Dr Chia Yin Nin, a Senior Consultant Gynaecologist at Gynaecology & Oncology Specialists, explains the new gold standard in treating locally advanced cervical cancer.

Neoadjuvant chemotherapy is the use of chemotherapy to shrink a tumour before either surgery or radiation.

Cervical cancer, which affects the junction between the vagina and the uterus, is the 10th most common cancer among women in Singapore and an average of 200 women are diagnosed with it every year. About 70 die from the disease each year.

Treatment methods
The current treatment for locally advanced cervical cancer is radiotherapy. Low doses of chemotherapy are often added to the radiotherapy regimen to enhance the effects of radiation. However, such low doses are not sufficient to control the potential spread of cancer cells beyond the cervix.

Based on current technologies available, it may not be possible to detect the spread of cancer cells, which may explain why there is a relatively high recurrence rate for locally advanced cervical cancer.

Despite improvements in the drugs used in chemotherapy and in radiation technology, the recurrence rate is still as high as 30 to 50 per cent.

Between 30 and 80 per cent of women who have undergone treatment survive beyond the five-year mark, which is a very wide range. This is especially so for bulky tumours, where newly-formed tumours may have spread to other parts of the body but are too small to be detected.

The new way forward
The new way forward could be to offer chemotherapy first before radiation therapy.

These chemotherapy sessions are of a high dose and aim to sterilise cancer cells that have spread beyond the cervix. Giving chemotherapy first may allow for surgery which is often not feasible for patients with locally advanced cervical cancer. Cervical cancer was previously thought to be resistant to chemotherapy as the response rates were not good.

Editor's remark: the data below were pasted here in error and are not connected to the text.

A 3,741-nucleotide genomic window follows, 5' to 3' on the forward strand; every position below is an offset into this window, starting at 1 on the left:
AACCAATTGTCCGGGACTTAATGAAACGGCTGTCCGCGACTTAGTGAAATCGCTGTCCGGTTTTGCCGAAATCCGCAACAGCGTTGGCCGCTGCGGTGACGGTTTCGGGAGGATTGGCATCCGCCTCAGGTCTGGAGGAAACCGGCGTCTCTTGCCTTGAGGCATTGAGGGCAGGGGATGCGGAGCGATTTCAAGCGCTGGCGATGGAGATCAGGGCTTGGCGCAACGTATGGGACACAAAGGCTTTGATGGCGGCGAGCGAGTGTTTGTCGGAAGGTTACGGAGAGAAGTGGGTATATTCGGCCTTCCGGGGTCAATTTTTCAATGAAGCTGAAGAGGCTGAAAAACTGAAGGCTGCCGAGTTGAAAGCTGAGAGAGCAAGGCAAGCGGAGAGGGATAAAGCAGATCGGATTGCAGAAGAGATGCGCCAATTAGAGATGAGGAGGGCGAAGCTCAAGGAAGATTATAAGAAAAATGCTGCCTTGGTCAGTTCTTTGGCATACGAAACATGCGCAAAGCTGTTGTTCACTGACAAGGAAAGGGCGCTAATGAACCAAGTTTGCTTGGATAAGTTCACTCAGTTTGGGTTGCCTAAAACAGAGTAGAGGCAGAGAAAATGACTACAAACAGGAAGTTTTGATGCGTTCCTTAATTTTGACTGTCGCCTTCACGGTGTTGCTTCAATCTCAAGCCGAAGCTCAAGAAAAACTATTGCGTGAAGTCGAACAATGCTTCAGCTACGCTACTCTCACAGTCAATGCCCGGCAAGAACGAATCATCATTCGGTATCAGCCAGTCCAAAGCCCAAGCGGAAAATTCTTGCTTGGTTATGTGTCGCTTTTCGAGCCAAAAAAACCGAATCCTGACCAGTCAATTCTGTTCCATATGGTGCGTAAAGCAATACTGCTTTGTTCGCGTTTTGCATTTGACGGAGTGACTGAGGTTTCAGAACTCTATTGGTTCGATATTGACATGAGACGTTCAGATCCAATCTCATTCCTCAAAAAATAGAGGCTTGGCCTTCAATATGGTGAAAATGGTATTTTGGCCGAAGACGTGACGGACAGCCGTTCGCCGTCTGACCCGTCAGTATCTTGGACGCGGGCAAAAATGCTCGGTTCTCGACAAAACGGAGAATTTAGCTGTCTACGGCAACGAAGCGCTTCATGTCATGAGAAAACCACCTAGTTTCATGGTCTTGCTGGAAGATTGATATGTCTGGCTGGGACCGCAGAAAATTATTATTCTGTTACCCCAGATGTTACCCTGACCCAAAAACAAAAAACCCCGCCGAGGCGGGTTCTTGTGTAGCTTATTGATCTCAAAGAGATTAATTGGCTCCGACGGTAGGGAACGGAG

However, new chemotherapy agents are proving more effective in cervical cancer and have been shown to reduce the size of the tumour significantly.

Chemotherapy can now transform a previously inoperable tumour into one which could be operated on. Reducing the size of the tumour is important as it greatly simplifies the surgery.

If surgery cannot be done, it also helps facilitate radiation and improves the outcome. By reducing the tumour, radiation works better as radiation penetration is better.

Benefits of neoadjuvant chemotherapy
Studies of patients who undergo neoadjuvant chemotherapy have shown that it helps to improve overall survival rates of people with cervical cancer.

The cure rate, which is defined as a patient who survives more than five years, increased by 30 per cent. At the same time, the relapse rate within five years dropped by 30 per cent.

 

1. Young women with cervical cancer can still have children
In the past, women with cervical cancer invariably lose their fertility after the cancer treatment. Those with early cancer are often treated with surgery to remove the womb while those with the advanced disease are treated with radiation to the entire womb, which will make the womb unsuitable for pregnancy.

Neoadjuvant chemotherapy may be able to shrink the cervical cancer down to allow a new surgical technique to just remove the cervix with the cancer but preserve the womb. This new technique is called radical trachelectomy and only small cervical cancer (of less than 2 cm) can be treated this way to preserve fertility.

2. Minimise side effects of radiation
By using chemotherapy and then surgery to treat cervical cancer, the need for post-surgery treatment such as radiation is greatly reduced.

Long-term radiation in the pelvic area can have serious side effects for women. For example, it could lead to the shortening or shrinking of the vagina, which would mean the patient cannot have sexual intercourse any more.

3. Good gauge of recovery
How a patient’s body responds to neoadjuvant chemotherapy is a good indicator of how well she will recover from the illness. It tells doctors whether the tumour in the patient’s body is responsive or resistant to treatment and that will show us how likely she is going to outlive the cancer.

 

Who is suitable?
Anyone with Stage 1B2 to Stage 4A cervical cancer who is fit can qualify for this new treatment.

Side effects of neoadjuvant chemotherapy
The side effects are no different from all other types of chemotherapy – hair loss, nausea and vomiting (medication can now usually control this), mild diarrhoea, suppression of bone marrow with temporary decrease in red blood cells, white blood cells and platelet which could increase one’s risk of suffering an infection.

By Ben Tan

 

 



Tags: cancer hair loss, cervical cancer, chemotherapy, common side effects of cancer treatment, dr chia yin nin, neoadjuvant therapy